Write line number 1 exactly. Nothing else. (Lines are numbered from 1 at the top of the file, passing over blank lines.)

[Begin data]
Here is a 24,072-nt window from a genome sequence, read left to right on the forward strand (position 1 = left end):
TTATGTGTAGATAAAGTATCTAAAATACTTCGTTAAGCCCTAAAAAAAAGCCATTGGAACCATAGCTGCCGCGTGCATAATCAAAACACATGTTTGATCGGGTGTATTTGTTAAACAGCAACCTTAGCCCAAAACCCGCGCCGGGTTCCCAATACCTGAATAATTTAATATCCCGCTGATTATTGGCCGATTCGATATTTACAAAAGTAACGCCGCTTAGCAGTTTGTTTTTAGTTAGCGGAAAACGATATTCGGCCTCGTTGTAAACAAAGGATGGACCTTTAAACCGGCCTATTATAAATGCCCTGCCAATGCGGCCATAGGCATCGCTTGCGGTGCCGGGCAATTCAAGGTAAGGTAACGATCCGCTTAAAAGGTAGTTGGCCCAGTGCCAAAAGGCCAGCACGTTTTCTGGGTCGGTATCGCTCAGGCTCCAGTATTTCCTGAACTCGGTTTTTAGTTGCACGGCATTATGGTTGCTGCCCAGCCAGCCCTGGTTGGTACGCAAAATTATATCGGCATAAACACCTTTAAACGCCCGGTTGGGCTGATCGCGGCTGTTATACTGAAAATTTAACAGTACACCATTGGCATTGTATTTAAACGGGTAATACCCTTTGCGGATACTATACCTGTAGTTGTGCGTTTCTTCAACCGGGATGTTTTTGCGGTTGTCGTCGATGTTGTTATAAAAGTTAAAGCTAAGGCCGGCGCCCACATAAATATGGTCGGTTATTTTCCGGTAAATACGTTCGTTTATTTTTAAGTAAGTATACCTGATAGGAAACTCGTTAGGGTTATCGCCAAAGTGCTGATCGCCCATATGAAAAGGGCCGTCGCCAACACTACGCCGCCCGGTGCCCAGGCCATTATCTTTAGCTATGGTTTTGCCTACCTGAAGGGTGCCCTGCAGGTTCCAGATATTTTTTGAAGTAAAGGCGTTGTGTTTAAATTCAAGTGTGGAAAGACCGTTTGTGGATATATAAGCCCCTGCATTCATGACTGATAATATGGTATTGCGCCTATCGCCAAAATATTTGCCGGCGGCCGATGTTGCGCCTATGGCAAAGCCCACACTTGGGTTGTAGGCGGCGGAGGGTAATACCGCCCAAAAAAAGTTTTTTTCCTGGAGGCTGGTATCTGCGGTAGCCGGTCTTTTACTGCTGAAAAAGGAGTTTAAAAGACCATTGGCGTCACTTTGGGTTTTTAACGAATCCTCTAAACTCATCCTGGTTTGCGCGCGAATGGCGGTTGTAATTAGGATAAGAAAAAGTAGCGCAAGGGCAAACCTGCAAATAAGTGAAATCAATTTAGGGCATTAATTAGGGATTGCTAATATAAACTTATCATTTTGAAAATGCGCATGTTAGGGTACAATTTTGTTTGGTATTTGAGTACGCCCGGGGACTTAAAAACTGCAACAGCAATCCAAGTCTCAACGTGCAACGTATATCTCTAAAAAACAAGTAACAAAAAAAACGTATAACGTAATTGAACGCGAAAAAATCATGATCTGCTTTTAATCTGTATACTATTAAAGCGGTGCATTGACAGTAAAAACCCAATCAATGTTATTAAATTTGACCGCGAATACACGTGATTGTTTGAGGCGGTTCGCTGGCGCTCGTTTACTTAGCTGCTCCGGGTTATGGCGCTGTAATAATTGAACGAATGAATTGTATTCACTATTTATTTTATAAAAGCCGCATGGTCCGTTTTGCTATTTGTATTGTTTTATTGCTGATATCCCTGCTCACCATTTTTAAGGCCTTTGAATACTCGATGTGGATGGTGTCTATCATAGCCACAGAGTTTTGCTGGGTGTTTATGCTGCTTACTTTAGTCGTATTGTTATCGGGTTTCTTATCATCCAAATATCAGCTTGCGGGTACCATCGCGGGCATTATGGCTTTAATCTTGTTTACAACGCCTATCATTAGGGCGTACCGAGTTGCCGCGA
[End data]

Here is a 24,072-nt window from a genome sequence, read left to right on the forward strand (position 1 = left end):